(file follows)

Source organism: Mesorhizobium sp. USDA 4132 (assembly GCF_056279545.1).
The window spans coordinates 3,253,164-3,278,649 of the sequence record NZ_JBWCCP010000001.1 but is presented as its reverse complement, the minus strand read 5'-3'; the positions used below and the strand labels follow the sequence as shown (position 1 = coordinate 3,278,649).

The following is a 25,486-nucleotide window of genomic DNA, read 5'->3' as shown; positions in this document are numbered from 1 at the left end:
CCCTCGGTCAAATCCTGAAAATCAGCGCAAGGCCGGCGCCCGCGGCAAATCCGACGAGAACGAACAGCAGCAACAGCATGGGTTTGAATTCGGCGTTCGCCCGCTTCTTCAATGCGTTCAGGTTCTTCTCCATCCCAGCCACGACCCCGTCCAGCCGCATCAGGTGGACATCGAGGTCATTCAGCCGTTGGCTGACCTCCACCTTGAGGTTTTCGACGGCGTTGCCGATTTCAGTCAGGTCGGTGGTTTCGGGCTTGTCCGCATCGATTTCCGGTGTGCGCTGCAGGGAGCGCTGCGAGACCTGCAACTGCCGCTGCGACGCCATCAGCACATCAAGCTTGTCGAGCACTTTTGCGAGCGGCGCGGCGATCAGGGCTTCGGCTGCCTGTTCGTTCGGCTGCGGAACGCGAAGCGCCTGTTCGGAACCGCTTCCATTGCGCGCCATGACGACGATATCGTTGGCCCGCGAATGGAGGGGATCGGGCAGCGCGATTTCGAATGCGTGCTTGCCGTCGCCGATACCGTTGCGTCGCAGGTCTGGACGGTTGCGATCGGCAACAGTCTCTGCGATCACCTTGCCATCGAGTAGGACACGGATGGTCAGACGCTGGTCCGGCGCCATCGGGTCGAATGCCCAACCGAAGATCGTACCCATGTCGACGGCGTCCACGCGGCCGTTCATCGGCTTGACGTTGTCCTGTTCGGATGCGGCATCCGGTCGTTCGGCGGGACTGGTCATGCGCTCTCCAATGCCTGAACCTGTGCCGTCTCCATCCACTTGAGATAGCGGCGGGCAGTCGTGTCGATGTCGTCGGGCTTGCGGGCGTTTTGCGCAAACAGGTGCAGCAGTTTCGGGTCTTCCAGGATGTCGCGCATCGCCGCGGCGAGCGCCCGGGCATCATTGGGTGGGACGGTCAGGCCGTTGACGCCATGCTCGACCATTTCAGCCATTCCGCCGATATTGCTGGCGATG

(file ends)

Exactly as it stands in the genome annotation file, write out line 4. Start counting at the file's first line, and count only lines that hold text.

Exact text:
CCCTCGGTCAAATCCTGAAAATCAGCGCAAGGCCGGCGCCCGCGGCAAATCCGACGAGAACGAACAGCAGCAACAGCATGGGTTTGAATTCGGCGTTCGCCCGCTTCTTCAATGCGTTCAGGTTCTTCTCCATCCCAGCCACGACCCCGTCCAGCCGCATCAGGTGGACATCGAGGTCATTCAGCCGTTGGCTGACCTCCACCTTGAGGTTTTCGACGGCGTTGCCGATTTCAGTCAGGTCGGTGGTTTCGGGCTTGTCCGCATCGATTTCCGGTGTGCGCTGCAGGGAGCGCTGCGAGACCTGCAACTGCCGCTGCGACGCCATCAGCACATCAAGCTTGTCGAGCACTTTTGCGAGCGGCGCGGCGATCAGGGCTTCGGCTGCCTGTTCGTTCGGCTGCGGAACGCGAAGCGCCTGTTCGGAACCGCTTCCATTGCGCGCCATGACGACGATATCGTTGGCCCGCGAATGGAGGGGATCGGGCAGCGCGATTTCGAATGCGTGCTTGCCGTCGCCGATACCGTTGCGTCGCAGGTCTGGACGGTTGCGATCGGCAACAGTCTCTGCGATCACCTTGCCATCGAGTAGGACACGGATGGTCAGACGCTGGTCCGGCGCCATCGGGTCGAATGCCCAACCGAAGATCGTACCCATGTCGACGGCGTCCACGCGGCCGTTCATCGGCTTGACGTTGTCCTGTTCGGATGCGGCATCCGGTCGTTCGGCGGGACTGGTCATGCGCTCTCCAATGCCTGAACCTGTGCCGTCTCCATCCACTTGAGATAGCGGCGGGCAGTCGTGTCGATGTCGTCGGGCTTGCGGGCGTTTTGCGCAAACAGGTGCAGCAGTTTCGGGTCTTCCAGGATGTCGCGCATCGCCGCGGCGAGCGCCCGGGCATCATTGGGTGGGACGGTCAGGCCGTTGACGCCATGCTCGACCATTTCAGCCATTCCGCCGATATTGCTGGCGATG